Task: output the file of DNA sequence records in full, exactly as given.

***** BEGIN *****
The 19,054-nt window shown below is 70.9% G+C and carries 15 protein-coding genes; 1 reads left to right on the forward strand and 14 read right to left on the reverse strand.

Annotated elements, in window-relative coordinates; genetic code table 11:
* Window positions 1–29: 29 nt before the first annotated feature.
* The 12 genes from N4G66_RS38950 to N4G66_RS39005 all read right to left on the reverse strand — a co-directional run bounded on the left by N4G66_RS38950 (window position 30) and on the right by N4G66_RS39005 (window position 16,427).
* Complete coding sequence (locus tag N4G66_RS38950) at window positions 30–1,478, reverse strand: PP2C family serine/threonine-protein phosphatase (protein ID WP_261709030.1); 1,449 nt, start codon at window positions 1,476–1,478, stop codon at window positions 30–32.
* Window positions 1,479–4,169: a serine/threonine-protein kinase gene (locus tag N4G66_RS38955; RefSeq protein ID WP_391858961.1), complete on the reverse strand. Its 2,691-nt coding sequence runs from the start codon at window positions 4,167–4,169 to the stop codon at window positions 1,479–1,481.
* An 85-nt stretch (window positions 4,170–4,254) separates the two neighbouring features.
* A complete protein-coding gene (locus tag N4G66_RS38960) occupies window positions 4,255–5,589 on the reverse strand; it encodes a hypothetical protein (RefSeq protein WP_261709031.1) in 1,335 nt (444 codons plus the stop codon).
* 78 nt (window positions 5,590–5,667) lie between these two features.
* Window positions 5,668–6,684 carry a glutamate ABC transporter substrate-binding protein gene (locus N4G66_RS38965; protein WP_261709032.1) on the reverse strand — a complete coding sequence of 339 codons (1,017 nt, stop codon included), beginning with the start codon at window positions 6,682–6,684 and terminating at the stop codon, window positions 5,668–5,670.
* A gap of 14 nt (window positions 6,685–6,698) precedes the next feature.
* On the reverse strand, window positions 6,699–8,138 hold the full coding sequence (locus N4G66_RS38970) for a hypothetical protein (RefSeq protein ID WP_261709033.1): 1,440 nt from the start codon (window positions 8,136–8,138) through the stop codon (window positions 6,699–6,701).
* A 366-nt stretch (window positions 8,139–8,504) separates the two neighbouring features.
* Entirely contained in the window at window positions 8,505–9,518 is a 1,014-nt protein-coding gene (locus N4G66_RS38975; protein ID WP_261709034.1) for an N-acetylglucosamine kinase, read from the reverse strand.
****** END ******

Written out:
The 19,054-nt window shown below is 70.9% G+C and carries 15 protein-coding genes; 1 reads left to right on the forward strand and 14 read right to left on the reverse strand.

Annotated elements, in window-relative coordinates; genetic code table 11:
* Window positions 1–29: 29 nt before the first annotated feature.
* The 12 genes from N4G66_RS38950 to N4G66_RS39005 all read right to left on the reverse strand — a co-directional run bounded on the left by N4G66_RS38950 (window position 30) and on the right by N4G66_RS39005 (window position 16,427).
* Complete coding sequence (locus tag N4G66_RS38950) at window positions 30–1,478, reverse strand: PP2C family serine/threonine-protein phosphatase (protein ID WP_261709030.1); 1,449 nt, start codon at window positions 1,476–1,478, stop codon at window positions 30–32.
* Window positions 1,479–4,169: a serine/threonine-protein kinase gene (locus tag N4G66_RS38955; RefSeq protein ID WP_391858961.1), complete on the reverse strand. Its 2,691-nt coding sequence runs from the start codon at window positions 4,167–4,169 to the stop codon at window positions 1,479–1,481.
* An 85-nt stretch (window positions 4,170–4,254) separates the two neighbouring features.
* A complete protein-coding gene (locus tag N4G66_RS38960) occupies window positions 4,255–5,589 on the reverse strand; it encodes a hypothetical protein (RefSeq protein WP_261709031.1) in 1,335 nt (444 codons plus the stop codon).
* 78 nt (window positions 5,590–5,667) lie between these two features.
* Window positions 5,668–6,684 carry a glutamate ABC transporter substrate-binding protein gene (locus N4G66_RS38965; protein WP_261709032.1) on the reverse strand — a complete coding sequence of 339 codons (1,017 nt, stop codon included), beginning with the start codon at window positions 6,682–6,684 and terminating at the stop codon, window positions 5,668–5,670.
* A gap of 14 nt (window positions 6,685–6,698) precedes the next feature.
* On the reverse strand, window positions 6,699–8,138 hold the full coding sequence (locus N4G66_RS38970) for a hypothetical protein (RefSeq protein ID WP_261709033.1): 1,440 nt from the start codon (window positions 8,136–8,138) through the stop codon (window positions 6,699–6,701).
* A 366-nt stretch (window positions 8,139–8,504) separates the two neighbouring features.
* Entirely contained in the window at window positions 8,505–9,518 is a 1,014-nt protein-coding gene (locus N4G66_RS38975; protein ID WP_261709034.1) for an N-acetylglucosamine kinase, read from the reverse strand.